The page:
Most Memorable Single Moment:
I know I already described Fisher's most famous moment above, but for me personally, the most shocking moment was just seeing Derek Fisher put on a Thunder uniform. I've been an NBA fan for most of my short life, and Derek Fisher has pretty much been in my NBA sights with the beginning. I remember playing with him in NBA Live '99 as a kid, and I remember him being the source of my many woes as a member of the Warriors. I also remember him leaving for the Jazz, and then stealing my heart in the playoffs. (If you can't tell, I'm a huge Warriors fan as well.) Then, he went back to the Lakers and tortured me ever more, as the franchise I came to hate the most won two more NBA Championships.
So to see the source of so much ire in my basketball life walk out onto the floor in Oklahoma City was borderline surreal. I've seen a lot of surrealish things in my time, like the Hornets' opening night, seeing historic franchises play in my home town, and being able to travel around the world and discuss where I'm from without even coming close to mentioning a bombing or a 60 year old play. But there was something special about seeing Fisher playing for Oklahoma City for the first time. For me, it was almost like completing a cycle. Of some sort. And for many other young OKC basketball fans who saw the Lakers, I'm sure it was pretty surreal too.
But, all of that aside, I still find it really hard to actually hate Derek Fisher. Sure, I wrote an article extensively bashing on the guy before he had even played 20 minutes for the team, and I'll always hate the guy who plays on the court. But after seeing what he's done and listening to him talk in person during the NBA Finals, I realize that he's one of the most intelligent and classy players to play the game. Those words are thrown around meaninglessly by writers these days, but I really mean it. The guy knows how to keep balling into his late 30's, despite having no physical attributes going for him. That speaks for itself.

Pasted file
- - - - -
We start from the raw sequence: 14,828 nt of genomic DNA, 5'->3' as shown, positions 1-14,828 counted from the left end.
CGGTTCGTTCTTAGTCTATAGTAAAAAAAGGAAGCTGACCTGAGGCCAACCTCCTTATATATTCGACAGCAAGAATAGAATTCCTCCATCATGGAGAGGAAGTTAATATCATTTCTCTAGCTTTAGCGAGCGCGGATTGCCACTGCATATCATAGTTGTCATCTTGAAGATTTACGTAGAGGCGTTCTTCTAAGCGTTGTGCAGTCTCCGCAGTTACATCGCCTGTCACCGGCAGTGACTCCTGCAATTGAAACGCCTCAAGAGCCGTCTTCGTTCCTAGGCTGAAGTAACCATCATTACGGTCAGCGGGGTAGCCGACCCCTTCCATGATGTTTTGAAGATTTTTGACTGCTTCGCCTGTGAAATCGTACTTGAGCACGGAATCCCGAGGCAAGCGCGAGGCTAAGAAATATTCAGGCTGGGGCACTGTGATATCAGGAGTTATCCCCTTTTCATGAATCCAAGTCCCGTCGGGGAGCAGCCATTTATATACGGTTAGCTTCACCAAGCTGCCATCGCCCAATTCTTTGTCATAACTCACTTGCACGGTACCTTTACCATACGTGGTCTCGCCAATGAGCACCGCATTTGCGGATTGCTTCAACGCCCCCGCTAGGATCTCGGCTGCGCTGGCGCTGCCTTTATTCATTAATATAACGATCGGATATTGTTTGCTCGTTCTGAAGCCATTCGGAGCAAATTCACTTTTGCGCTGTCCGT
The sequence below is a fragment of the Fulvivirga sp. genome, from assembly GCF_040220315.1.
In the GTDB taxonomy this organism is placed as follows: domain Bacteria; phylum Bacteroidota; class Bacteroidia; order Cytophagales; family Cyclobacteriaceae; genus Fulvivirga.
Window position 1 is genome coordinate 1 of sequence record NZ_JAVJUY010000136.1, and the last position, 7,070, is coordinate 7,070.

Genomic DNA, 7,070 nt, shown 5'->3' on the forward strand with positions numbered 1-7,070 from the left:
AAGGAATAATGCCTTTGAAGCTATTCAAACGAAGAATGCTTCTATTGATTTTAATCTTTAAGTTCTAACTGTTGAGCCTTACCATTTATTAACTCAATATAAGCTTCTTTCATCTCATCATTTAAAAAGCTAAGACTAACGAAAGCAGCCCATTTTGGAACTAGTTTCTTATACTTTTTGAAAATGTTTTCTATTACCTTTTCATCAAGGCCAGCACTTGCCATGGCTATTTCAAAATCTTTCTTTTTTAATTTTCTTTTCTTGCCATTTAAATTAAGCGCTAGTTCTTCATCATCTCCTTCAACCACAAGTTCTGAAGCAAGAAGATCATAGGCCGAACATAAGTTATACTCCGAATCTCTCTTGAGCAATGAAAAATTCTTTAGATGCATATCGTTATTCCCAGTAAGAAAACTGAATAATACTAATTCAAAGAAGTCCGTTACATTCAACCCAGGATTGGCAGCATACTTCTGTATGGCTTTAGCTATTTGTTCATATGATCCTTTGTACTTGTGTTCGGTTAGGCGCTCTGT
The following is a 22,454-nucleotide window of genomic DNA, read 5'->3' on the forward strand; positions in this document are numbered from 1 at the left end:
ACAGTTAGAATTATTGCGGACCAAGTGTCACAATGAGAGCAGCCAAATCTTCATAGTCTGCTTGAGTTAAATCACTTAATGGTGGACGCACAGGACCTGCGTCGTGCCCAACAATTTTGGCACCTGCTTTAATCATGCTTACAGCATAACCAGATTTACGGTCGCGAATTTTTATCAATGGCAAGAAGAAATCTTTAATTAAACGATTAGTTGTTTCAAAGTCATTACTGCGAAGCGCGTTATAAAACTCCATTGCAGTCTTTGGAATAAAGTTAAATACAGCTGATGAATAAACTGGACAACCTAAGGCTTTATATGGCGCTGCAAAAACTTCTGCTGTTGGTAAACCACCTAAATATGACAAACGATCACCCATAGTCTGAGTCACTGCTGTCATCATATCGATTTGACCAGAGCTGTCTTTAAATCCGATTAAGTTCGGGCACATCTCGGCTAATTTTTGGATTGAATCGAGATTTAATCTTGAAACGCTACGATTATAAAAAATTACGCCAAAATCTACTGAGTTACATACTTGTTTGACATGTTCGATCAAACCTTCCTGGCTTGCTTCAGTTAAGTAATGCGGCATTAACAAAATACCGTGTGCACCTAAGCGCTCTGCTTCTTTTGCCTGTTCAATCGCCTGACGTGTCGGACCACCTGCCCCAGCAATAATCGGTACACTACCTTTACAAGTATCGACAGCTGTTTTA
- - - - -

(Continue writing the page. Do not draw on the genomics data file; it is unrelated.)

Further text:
Also, when he plays for successful team 'X' next season and rips out my heart again against the Warriors or Thunder, I reserve the right to throw salsa at the wall.
With the Thunder filling their final three roster spots, it's looking unlikely that we'll see Derek Fisher return next season. He was a great asset to have this season, but Fisher demands minutes wherever he goes, and it's unlikely that we could give him more than 10 minutes a game next season unless we bumped Cook or Maynor out of the rotation. Still, I expect him to keep trolling the NBA for at least two more seasons, and finish off his career with more rings than Kobe.
A: Far exceeded expectations
B: Exceeded expectations
C: Met expectations
D: Did not meet expectations
F: Fell far short of expectations
Other Player Grades: